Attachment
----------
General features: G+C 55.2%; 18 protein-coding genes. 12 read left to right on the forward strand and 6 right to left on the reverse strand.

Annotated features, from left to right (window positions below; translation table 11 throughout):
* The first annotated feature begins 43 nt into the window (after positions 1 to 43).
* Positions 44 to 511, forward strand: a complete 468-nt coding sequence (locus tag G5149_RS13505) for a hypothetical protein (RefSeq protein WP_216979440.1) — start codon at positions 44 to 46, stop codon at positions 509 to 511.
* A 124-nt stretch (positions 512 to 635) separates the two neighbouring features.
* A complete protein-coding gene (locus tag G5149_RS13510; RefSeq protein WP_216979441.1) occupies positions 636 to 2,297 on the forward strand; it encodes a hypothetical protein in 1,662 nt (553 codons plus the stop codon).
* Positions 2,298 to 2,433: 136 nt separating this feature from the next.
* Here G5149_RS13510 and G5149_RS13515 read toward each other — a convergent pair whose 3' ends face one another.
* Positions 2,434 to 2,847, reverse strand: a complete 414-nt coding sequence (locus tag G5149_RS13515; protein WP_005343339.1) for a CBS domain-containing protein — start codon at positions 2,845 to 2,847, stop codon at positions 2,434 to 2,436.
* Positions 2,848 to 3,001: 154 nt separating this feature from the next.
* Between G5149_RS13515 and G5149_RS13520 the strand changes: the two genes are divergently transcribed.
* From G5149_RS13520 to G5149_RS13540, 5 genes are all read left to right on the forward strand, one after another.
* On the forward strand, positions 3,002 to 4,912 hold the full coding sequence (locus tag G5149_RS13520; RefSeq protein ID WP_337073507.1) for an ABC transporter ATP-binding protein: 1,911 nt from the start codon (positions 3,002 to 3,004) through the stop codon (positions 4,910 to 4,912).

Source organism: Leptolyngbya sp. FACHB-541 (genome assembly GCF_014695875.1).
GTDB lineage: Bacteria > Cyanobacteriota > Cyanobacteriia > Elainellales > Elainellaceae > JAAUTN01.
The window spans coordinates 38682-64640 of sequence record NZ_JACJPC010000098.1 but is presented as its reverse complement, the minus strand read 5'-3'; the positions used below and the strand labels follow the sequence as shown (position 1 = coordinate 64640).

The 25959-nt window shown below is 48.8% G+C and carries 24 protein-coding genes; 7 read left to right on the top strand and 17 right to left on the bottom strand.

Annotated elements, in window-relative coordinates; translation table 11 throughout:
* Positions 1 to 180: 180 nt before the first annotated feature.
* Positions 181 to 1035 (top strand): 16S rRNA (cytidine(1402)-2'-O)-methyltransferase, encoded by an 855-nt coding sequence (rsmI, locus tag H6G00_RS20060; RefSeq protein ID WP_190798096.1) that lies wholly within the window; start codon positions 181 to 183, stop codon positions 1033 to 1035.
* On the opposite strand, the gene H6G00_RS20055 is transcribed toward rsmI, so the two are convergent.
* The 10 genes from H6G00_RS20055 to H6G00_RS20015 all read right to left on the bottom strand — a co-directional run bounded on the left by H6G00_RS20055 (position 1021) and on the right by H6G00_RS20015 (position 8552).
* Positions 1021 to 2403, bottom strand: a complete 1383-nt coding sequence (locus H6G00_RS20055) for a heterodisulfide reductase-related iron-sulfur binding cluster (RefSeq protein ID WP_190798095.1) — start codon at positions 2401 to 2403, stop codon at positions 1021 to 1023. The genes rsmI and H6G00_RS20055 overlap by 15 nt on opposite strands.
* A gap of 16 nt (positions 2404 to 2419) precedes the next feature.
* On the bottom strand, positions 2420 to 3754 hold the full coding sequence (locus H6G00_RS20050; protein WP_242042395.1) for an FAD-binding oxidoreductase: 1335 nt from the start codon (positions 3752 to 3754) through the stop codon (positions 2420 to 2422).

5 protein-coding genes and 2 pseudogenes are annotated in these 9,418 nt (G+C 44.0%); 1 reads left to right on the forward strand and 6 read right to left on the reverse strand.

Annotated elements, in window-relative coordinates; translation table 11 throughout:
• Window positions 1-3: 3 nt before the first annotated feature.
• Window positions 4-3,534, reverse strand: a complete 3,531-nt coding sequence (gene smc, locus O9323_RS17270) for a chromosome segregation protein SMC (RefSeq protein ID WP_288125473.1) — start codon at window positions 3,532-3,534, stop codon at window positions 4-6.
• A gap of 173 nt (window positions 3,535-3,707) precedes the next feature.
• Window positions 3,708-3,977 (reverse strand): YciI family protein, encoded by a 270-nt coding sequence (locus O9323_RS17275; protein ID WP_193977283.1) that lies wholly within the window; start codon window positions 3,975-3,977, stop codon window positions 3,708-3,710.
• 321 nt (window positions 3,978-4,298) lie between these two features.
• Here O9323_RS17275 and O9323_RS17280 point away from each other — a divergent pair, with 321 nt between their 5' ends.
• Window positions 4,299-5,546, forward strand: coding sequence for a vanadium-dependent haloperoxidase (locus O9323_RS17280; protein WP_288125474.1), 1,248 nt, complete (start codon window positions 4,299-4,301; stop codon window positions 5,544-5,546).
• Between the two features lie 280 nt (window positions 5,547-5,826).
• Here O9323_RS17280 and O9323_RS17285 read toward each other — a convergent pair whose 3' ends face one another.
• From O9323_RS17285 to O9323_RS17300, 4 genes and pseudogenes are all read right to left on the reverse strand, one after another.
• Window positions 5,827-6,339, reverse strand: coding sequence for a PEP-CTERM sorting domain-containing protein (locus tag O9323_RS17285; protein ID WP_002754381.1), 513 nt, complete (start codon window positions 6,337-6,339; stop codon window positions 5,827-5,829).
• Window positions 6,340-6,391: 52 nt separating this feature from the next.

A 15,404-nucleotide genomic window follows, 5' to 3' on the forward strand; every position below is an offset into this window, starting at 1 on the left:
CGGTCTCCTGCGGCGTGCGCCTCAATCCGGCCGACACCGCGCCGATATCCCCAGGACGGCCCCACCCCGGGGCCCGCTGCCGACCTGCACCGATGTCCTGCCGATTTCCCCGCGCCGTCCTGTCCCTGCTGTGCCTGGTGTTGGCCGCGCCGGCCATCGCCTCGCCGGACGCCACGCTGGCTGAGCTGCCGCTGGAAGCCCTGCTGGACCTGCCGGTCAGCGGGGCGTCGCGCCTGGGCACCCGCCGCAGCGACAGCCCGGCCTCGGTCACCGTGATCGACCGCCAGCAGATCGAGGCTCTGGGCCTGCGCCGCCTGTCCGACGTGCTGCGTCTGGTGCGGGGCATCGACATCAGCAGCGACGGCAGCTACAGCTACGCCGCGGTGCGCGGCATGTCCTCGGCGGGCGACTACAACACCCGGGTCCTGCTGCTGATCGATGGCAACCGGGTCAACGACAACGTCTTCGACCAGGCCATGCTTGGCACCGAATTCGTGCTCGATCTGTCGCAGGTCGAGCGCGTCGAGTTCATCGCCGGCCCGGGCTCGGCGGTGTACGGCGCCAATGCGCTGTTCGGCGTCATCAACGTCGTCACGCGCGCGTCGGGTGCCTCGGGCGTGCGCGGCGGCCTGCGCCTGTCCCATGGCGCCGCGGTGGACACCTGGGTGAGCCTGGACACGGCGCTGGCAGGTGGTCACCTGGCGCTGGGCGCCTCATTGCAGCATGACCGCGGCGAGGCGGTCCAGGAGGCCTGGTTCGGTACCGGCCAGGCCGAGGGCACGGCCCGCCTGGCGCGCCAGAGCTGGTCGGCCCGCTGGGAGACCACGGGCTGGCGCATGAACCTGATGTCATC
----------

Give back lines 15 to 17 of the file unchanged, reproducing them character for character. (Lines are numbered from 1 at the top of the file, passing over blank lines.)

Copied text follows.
GTDB lineage: Bacteria > Cyanobacteriota > Cyanobacteriia > Elainellales > Elainellaceae > JAAUTN01.
The window spans coordinates 38682-64640 of sequence record NZ_JACJPC010000098.1 but is presented as its reverse complement, the minus strand read 5'-3'; the positions used below and the strand labels follow the sequence as shown (position 1 = coordinate 64640).

The 25959-nt window shown below is 48.8% G+C and carries 24 protein-coding genes; 7 read left to right on the top strand and 17 right to left on the bottom strand.